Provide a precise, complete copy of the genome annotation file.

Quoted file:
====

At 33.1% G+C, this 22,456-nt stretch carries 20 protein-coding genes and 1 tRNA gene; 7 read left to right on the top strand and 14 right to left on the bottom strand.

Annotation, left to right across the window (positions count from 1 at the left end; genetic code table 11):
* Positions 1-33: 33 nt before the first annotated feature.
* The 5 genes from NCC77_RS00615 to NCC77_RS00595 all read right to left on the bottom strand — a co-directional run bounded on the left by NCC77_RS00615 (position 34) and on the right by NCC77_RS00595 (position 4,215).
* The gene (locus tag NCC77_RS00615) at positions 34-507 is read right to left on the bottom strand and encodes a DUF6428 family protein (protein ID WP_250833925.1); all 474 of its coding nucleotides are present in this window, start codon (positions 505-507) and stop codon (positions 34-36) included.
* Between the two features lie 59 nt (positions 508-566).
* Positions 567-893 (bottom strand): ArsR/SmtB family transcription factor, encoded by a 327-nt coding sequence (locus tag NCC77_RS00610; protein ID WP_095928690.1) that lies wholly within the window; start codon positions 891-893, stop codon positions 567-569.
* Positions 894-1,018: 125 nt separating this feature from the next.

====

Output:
At 33.1% G+C, this 22,456-nt stretch carries 20 protein-coding genes and 1 tRNA gene; 7 read left to right on the top strand and 14 right to left on the bottom strand.

Annotation, left to right across the window (positions count from 1 at the left end; genetic code table 11):
* Positions 1-33: 33 nt before the first annotated feature.
* The 5 genes from NCC77_RS00615 to NCC77_RS00595 all read right to left on the bottom strand — a co-directional run bounded on the left by NCC77_RS00615 (position 34) and on the right by NCC77_RS00595 (position 4,215).
* The gene (locus tag NCC77_RS00615) at positions 34-507 is read right to left on the bottom strand and encodes a DUF6428 family protein (protein ID WP_250833925.1); all 474 of its coding nucleotides are present in this window, start codon (positions 505-507) and stop codon (positions 34-36) included.
* Between the two features lie 59 nt (positions 508-566).
* Positions 567-893 (bottom strand): ArsR/SmtB family transcription factor, encoded by a 327-nt coding sequence (locus tag NCC77_RS00610; protein ID WP_095928690.1) that lies wholly within the window; start codon positions 891-893, stop codon positions 567-569.
* Positions 894-1,018: 125 nt separating this feature from the next.